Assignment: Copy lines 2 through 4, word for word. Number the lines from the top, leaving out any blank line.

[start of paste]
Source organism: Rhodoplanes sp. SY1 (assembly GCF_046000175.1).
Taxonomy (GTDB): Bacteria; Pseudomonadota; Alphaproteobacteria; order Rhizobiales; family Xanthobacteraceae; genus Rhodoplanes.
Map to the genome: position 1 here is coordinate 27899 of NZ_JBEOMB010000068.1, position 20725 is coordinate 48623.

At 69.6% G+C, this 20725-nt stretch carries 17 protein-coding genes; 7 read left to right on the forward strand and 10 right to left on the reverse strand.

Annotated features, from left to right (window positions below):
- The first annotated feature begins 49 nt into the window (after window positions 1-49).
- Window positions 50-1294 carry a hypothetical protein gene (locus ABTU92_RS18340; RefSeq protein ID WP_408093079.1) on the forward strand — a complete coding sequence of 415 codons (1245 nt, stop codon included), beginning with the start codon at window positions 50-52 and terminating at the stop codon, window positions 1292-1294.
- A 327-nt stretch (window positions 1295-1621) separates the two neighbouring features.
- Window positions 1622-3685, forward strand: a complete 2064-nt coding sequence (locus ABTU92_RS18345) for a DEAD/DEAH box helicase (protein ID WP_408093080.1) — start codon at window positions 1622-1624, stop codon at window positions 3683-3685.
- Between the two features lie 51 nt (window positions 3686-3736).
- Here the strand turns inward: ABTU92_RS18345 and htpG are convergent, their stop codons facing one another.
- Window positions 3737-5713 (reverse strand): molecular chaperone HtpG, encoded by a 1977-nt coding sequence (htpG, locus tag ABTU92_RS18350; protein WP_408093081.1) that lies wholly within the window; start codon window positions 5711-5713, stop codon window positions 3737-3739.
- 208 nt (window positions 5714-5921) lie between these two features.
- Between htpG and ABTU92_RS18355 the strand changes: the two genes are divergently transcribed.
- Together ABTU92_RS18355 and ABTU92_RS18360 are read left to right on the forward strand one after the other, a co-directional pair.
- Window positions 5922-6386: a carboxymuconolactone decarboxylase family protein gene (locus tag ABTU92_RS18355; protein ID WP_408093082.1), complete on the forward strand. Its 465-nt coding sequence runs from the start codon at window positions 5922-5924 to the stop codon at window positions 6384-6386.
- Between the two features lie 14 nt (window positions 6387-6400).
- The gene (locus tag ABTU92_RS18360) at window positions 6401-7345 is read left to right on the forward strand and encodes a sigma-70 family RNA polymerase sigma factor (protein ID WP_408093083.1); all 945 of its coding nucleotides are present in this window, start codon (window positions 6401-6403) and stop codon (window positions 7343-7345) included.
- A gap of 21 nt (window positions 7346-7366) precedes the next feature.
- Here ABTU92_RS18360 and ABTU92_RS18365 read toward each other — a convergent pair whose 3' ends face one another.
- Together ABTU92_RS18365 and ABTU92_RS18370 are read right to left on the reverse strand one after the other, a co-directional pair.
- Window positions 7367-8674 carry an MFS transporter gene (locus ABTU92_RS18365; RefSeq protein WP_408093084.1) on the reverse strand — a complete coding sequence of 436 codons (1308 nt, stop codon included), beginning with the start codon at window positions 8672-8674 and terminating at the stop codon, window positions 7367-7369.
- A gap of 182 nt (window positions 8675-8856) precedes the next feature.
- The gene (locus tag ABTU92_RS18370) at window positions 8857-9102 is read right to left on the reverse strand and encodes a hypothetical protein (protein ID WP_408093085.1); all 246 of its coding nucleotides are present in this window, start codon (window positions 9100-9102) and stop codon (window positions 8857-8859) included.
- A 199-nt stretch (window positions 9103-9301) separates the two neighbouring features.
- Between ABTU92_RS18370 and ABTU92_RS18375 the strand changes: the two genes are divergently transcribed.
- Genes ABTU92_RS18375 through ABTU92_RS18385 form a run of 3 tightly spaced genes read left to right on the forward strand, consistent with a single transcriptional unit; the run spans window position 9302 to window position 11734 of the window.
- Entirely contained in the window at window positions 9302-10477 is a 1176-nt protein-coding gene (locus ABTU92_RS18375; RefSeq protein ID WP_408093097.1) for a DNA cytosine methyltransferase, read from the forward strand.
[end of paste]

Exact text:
Taxonomy (GTDB): Bacteria; Pseudomonadota; Alphaproteobacteria; order Rhizobiales; family Xanthobacteraceae; genus Rhodoplanes.
Map to the genome: position 1 here is coordinate 27899 of NZ_JBEOMB010000068.1, position 20725 is coordinate 48623.

At 69.6% G+C, this 20725-nt stretch carries 17 protein-coding genes; 7 read left to right on the forward strand and 10 right to left on the reverse strand.